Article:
why would someone always bullish feel the need to trumpet it endlessly and tirelessly. why not just profit off of you convictions and spend the time you otherwise spend saying the same thing over and over on this blog helping the less fortunate?

Benjamin said...

You could also label this post "Inflation Again a No-Show," or "Inflation Deader Than Dodger Pennant Hopes."

The core rate is now around one percent, according to the chart Scott Grannis provided, and is sinking steadily. I like it when Grannis puts on the trend lines, which he mysteriously did not on this chart.

According to Boskin's landmark 1996 study, due to consumers and businesses constantly migrating to better or less-costly goods and services, the CPI probably overstates inflation by 0.5 percent. Given the incredibly rapid rate of new product introduction (thanks to the private sector, not government), and globalization, I bet 1 percent is the figure today.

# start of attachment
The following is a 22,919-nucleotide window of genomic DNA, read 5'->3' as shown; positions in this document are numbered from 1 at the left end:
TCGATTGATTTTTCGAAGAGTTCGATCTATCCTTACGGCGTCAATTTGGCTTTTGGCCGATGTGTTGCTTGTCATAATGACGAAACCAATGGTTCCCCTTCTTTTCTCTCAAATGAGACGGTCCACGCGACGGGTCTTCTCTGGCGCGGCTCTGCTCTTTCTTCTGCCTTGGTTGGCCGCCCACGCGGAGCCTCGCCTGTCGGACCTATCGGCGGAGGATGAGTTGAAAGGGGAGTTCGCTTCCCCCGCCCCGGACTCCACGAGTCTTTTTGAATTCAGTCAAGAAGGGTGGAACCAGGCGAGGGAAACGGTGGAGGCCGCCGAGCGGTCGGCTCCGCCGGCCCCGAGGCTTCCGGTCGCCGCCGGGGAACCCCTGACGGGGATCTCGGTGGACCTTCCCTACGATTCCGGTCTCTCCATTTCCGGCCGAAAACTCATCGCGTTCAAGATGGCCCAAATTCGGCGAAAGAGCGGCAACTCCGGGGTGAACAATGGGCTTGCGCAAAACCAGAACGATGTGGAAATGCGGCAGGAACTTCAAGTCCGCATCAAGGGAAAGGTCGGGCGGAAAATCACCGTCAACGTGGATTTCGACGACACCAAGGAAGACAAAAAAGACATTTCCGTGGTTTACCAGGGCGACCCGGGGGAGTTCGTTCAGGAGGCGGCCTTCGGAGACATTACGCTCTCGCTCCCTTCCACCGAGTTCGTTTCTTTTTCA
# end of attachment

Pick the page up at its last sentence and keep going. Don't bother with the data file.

I mean, my cell phone is cheaper and better than my old land lines, and I can call Thailand for a penny per minute using a calling card.

The National Federation of Independent Businesses (NFIB) reports their members are cutting, not raising prices, and have been for 21 months in a row.

The Fed, most say, should target inflation in the 2 percent range, probably higher in times of slack.

That means the Fed has the field wide-open to stimulate this economy, and is not minding its business or charter if it merely dithers away. But it is dithering away, following in the footsteps of Japan's central bank.